Another Azeri Oil Project Said About to Fold

BAKU (BBC)–Unconfirmed information indicated that the operating company LUKarco may be closed down. At the company itself they refused to confirm or deny this.

It should be recalled that on July 5–1998 specialists of the LUKarco operating company announced the winner of the tender (which was declared in May 1998) to conduct a three-dimensional seismic survey (3D) at structure D-222.

The winner of the tender was the Azeri-US Caspian Geophysical joint venture. The data was worked on from September 1998 to February 1999 in the computer center of the Caspian Geophysical in Baku. After familiarizing itself with results of the 3D survey–LUKarco decided that conducting further work would be inexpedient. The position of the SOCAR [State Oil Company of Azerbaijan ] is unknown.

During the signing of the contract–LUKoil [major Russian oil company] specialists said the reserves of hydrocarbons in the bloc would be about 100 million tons of oil equivalent–while Azeri specialists spoke about volumes of no more than 25-30 million of oil equivalent.

The contract on prospecting and developing bloc D-222 was signed by SOCAR (40 per cent) and LUKoil (60 per cent) on July 4 1997 in Moscow during the official visit of Azeri President Haydar Aliyev to Russia. On March 15 1998 the US company ARCO joined the contract to prospect and exploit structure D-222. After that the stakes of the contract was divided as follows: SOCAR – 40 percent–LUKoil–32.4–and ARCO–27.6 percent each.

According to the document–the foreign partners assumed responsibility for financing the geological and prospecting work–the cost of which was $70 million at a preliminary estimate.

Bloc D-222 (length 30 km and width about 20 km) starts at the shore and goes out to sea. The depth of the sea at the contract site varies from 100 to 600 meters. On the estimate of Azeri geologists–the promising hydrocarbon strata are at a depth of 3,000-4,500 meters.

All the participants in the telephone-hook-up session of the managing committee of the subcontractor on the Dan Ulduzu-Ashrafi project came to a unanimous opinion that the project results were commercially unprofitable.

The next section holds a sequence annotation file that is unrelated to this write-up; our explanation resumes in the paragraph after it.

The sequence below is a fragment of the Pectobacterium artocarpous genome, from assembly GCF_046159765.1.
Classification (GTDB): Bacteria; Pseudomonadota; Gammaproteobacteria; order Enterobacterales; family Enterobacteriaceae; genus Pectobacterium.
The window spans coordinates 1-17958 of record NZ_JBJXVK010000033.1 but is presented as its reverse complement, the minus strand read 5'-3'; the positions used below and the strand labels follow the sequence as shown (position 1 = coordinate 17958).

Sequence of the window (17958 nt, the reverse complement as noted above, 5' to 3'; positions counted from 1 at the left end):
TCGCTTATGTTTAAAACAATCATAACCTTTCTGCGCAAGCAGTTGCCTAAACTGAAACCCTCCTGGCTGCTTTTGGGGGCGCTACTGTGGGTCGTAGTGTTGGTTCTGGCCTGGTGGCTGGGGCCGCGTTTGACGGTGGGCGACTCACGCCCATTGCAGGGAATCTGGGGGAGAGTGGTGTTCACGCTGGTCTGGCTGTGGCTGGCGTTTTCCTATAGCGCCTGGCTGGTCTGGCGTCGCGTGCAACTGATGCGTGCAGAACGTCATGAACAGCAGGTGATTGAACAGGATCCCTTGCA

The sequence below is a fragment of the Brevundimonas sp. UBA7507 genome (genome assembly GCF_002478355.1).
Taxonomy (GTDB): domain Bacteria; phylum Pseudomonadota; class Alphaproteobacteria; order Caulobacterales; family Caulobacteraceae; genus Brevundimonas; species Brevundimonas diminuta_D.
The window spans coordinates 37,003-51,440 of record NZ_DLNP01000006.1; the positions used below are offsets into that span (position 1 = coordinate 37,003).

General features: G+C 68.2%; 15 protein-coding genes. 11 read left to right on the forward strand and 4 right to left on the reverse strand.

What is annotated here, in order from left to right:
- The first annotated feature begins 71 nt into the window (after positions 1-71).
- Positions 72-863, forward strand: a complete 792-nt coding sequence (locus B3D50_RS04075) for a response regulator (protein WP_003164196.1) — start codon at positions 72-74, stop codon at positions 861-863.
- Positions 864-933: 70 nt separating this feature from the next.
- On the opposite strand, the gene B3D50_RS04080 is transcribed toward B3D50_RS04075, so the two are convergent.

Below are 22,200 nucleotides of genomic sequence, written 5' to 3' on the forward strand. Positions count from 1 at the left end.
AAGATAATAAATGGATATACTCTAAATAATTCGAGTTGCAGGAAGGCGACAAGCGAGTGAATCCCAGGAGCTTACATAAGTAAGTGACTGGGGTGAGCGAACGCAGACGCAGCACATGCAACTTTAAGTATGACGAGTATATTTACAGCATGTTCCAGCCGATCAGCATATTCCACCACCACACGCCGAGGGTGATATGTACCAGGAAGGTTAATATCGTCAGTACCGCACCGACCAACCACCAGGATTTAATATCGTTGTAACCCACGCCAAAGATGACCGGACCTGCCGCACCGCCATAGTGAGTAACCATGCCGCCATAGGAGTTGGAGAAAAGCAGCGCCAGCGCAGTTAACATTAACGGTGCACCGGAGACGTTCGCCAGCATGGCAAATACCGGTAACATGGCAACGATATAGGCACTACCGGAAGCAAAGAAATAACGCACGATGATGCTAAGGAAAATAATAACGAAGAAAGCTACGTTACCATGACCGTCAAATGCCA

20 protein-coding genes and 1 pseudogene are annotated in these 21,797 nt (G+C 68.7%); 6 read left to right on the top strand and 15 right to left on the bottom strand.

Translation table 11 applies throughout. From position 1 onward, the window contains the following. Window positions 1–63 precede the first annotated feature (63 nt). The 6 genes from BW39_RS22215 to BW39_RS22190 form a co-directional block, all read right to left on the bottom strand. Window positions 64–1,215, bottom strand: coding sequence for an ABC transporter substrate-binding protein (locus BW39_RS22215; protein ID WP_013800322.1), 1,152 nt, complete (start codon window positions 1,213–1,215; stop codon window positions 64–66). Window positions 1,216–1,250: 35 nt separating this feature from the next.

The North Apsheron Operating Company (NAOC) headed by BP-Amoco has fully implemented the whole exploration program–carried out a three-dimensional seismic survey on the contract field and has drilled three exploration wells.

In the words of Scott Barber–a Unocal representative in Azerbaijan –the project participants positively assessed the work carried out and the management of the operating company. Budgets were spent entirely correctly and the NAOC wells did not require a great deal of expense. As a result–during the two years of work (the contract took effect on March 7–1997) a little more than $70 million US dollars were spent. Barber pointed out that most of the subcontract orders were allocated to Azeri contractors.

But everybody also agreed that in the current situation in the world market–where oil prices are low–it is economically inexpedient to carry on with the project.

The participants noted that the operating company should implement all formal procedures to shut down the project as soon as possible. The parties to the project are BP-Amoco (with a 30-percent stake in the project)–Unocal (with 25.5 percent)–the US-Saudi alliance Delta-Hess (4.5 percent)–Japanese Itochu (20 percent) and SOCAR [State Oil Company of Azeri Republic] (20 percent).

After the shorthand report of the hook-up meeting becomes a real protocol which will be signed by all the participants–the NOAC will start work to shut down the project and to liquidate the company.

SOCAR is in a difficult financial situation–the head of the planning and economic department of SOCAR–Galina Kuleshova–told Turan last week.

She said that the situation of the company–which provides 60 percent of the republic’s budget–was however caused by the general economic situation. Amongst others–the oil-industry mechanical-engineering sector is on the verge of collapse: there is no market outside Azerbaijan and the main consumer in Azerbaijan is SOCAR itself–which receives the entire output of the [oil-industry mechanical-engineering] association in debt payment.

SOCAR’s debts are irreversibly increasing: both receivable and payable. Funds come only from the department for foreign economic relations and the Azerneftetajhizat [Azeri oil supply] production association.

These funds are only enough to pay wage arrears.

SOCAR has owed money [wages] to its department executive office for three months and to officials of the oil-fields for an even longer period. SOCAR has huge debts to its construction departmen’s and so on–there is no need to list all of them. When the question was asked what way out of this situation the company’s management sees–unfortunately no answer came.


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